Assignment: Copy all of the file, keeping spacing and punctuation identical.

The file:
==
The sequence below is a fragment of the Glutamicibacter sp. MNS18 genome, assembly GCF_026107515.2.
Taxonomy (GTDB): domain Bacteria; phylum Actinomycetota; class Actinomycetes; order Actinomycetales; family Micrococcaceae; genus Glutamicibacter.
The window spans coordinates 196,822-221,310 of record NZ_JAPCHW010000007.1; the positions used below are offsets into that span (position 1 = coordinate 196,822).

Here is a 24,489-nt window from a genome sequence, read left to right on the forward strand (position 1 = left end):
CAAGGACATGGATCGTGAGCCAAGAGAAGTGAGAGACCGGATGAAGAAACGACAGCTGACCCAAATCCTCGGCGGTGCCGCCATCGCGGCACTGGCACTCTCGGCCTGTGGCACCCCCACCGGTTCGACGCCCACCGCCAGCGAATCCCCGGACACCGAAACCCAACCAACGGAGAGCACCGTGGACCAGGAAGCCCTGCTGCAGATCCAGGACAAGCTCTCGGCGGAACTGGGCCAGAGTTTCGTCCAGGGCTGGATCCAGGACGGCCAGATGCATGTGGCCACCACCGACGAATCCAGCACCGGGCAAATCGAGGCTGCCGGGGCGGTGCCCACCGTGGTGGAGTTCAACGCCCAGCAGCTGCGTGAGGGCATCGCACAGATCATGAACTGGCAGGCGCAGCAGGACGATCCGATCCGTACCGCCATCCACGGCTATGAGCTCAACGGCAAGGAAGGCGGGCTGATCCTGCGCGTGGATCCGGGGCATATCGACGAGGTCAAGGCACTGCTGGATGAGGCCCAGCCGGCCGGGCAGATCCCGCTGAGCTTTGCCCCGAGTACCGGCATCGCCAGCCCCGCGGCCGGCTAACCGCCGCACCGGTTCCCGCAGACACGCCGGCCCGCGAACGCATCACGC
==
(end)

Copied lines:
The sequence below is a fragment of the Glutamicibacter sp. MNS18 genome, assembly GCF_026107515.2.
Taxonomy (GTDB): domain Bacteria; phylum Actinomycetota; class Actinomycetes; order Actinomycetales; family Micrococcaceae; genus Glutamicibacter.
The window spans coordinates 196,822-221,310 of record NZ_JAPCHW010000007.1; the positions used below are offsets into that span (position 1 = coordinate 196,822).

Here is a 24,489-nt window from a genome sequence, read left to right on the forward strand (position 1 = left end):
CAAGGACATGGATCGTGAGCCAAGAGAAGTGAGAGACCGGATGAAGAAACGACAGCTGACCCAAATCCTCGGCGGTGCCGCCATCGCGGCACTGGCACTCTCGGCCTGTGGCACCCCCACCGGTTCGACGCCCACCGCCAGCGAATCCCCGGACACCGAAACCCAACCAACGGAGAGCACCGTGGACCAGGAAGCCCTGCTGCAGATCCAGGACAAGCTCTCGGCGGAACTGGGCCAGAGTTTCGTCCAGGGCTGGATCCAGGACGGCCAGATGCATGTGGCCACCACCGACGAATCCAGCACCGGGCAAATCGAGGCTGCCGGGGCGGTGCCCACCGTGGTGGAGTTCAACGCCCAGCAGCTGCGTGAGGGCATCGCACAGATCATGAACTGGCAGGCGCAGCAGGACGATCCGATCCGTACCGCCATCCACGGCTATGAGCTCAACGGCAAGGAAGGCGGGCTGATCCTGCGCGTGGATCCGGGGCATATCGACGAGGTCAAGGCACTGCTGGATGAGGCCCAGCCGGCCGGGCAGATCCCGCTGAGCTTTGCCCCGAGTACCGGCATCGCCAGCCCCGCGGCCGGCTAACCGCCGCACCGGTTCCCGCAGACACGCCGGCCCGCGAACGCATCACGC